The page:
Nontimber Forest Product Plantations in the Understory of a Tropical Rain Forest in Southeast MexicoEPA Grant Number: U916077
Title: Nontimber Forest Product Plantations in the Understory of a Tropical Rain Forest in Southeast Mexico
Investigators: Trauernicht, Parker C.
Institution: University of Hawaii at Honolulu
EPA Project Officer: Hahn, Intaek
Project Period: January 1, 2002 through January 1, 2004
Project Amount: $64,000
RFA: Minority Academic Institutions (MAI) Fellowships for Graduate Environmental Study (2002) RFA Text | Recipients Lists
Research Category: Ecological Indicators/Assessment/Restoration , Academic Fellowships , Fellowship - Environmental Science
The objectives of this research project are to: (1) describe the management practices involved in plantation establishment; and (2) evaluate the ecological effects of plantation management through quantitative comparisons between plantations and unmanaged areas of forest. The first component of this study examines the changes in community composition, including forest structure, vegetative cover, and floristic diversity. The second component considers the potential effects of plantation establishment on forest regeneration by examining changes in the patterns of light availability and the composition of seedling recruitment. In addition, I study the implications of plantation management for the maintenance of ecological processes and the conservation of species diversity.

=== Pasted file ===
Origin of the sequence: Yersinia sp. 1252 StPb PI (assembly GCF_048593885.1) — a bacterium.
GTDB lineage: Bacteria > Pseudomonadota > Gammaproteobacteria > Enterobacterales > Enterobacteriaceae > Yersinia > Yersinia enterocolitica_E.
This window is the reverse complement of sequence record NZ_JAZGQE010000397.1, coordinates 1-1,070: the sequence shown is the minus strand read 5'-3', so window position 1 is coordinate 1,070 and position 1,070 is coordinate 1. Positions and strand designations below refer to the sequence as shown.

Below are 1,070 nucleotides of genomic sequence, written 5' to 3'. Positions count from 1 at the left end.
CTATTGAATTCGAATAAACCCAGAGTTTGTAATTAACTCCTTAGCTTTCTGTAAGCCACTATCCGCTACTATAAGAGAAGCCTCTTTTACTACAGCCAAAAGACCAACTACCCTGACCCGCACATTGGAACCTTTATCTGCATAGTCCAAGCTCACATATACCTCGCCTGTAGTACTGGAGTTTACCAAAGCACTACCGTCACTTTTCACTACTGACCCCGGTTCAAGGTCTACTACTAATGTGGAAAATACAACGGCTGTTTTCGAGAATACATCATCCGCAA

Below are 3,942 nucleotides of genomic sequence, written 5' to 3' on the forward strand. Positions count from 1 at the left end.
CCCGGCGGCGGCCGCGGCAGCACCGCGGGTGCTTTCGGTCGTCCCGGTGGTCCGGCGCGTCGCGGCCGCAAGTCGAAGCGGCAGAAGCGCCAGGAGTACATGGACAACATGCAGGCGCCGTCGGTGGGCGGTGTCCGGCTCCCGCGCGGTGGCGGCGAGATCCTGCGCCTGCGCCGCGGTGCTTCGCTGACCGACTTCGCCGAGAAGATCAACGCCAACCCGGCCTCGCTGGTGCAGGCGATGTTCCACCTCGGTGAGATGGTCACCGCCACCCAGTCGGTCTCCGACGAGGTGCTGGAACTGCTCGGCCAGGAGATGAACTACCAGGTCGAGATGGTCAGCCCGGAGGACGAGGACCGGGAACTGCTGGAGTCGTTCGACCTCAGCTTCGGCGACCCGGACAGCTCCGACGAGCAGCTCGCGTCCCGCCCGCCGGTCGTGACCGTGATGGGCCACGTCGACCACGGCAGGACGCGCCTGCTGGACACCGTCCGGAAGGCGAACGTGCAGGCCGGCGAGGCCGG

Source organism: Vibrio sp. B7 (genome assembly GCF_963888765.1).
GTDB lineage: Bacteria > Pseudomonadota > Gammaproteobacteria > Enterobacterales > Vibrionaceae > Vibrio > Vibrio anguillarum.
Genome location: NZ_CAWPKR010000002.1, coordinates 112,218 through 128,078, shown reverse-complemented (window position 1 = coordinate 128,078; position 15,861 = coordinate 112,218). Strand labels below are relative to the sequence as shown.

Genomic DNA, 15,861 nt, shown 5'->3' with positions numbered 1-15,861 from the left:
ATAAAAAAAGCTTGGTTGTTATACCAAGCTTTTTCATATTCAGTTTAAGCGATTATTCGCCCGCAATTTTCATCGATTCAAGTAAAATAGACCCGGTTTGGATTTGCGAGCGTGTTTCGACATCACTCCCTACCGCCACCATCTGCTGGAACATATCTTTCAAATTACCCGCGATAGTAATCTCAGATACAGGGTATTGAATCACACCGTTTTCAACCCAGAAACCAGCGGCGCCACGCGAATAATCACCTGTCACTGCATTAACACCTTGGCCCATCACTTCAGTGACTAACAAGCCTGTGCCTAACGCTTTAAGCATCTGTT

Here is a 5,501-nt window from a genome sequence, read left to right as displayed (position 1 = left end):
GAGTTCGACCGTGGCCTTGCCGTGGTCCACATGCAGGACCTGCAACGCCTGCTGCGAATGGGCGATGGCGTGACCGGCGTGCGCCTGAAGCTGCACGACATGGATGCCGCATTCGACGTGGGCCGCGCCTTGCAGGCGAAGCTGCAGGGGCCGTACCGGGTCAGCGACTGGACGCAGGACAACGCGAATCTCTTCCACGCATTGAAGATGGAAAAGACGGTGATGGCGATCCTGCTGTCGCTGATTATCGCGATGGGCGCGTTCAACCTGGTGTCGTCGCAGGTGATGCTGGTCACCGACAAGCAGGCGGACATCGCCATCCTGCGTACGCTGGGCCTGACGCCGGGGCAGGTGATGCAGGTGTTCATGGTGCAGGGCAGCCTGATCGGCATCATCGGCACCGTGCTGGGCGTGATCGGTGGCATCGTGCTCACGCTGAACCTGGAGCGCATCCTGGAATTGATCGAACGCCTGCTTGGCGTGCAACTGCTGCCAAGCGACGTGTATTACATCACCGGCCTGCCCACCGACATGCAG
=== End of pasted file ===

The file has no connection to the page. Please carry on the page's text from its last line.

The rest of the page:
The planting of nontimber forest product (NTFP) crops in the understory of tropical forests is being widely promoted throughout southern Mexico and parts of Central America to conserve forested lands and meet the economic needs of rural communities. Although many studies of NTFP management have focused on the impacts of harvesting on wild populations, the ecological effects of understory plantations of NTFPs have not yet been addressed. I conducted a case study of plantations of the palm Chamaedorea hooperiana Hodel planted in the understory of primary tropical rain forest in the Los Tuxtlas Biosphere Reserve in southeastern Mexico.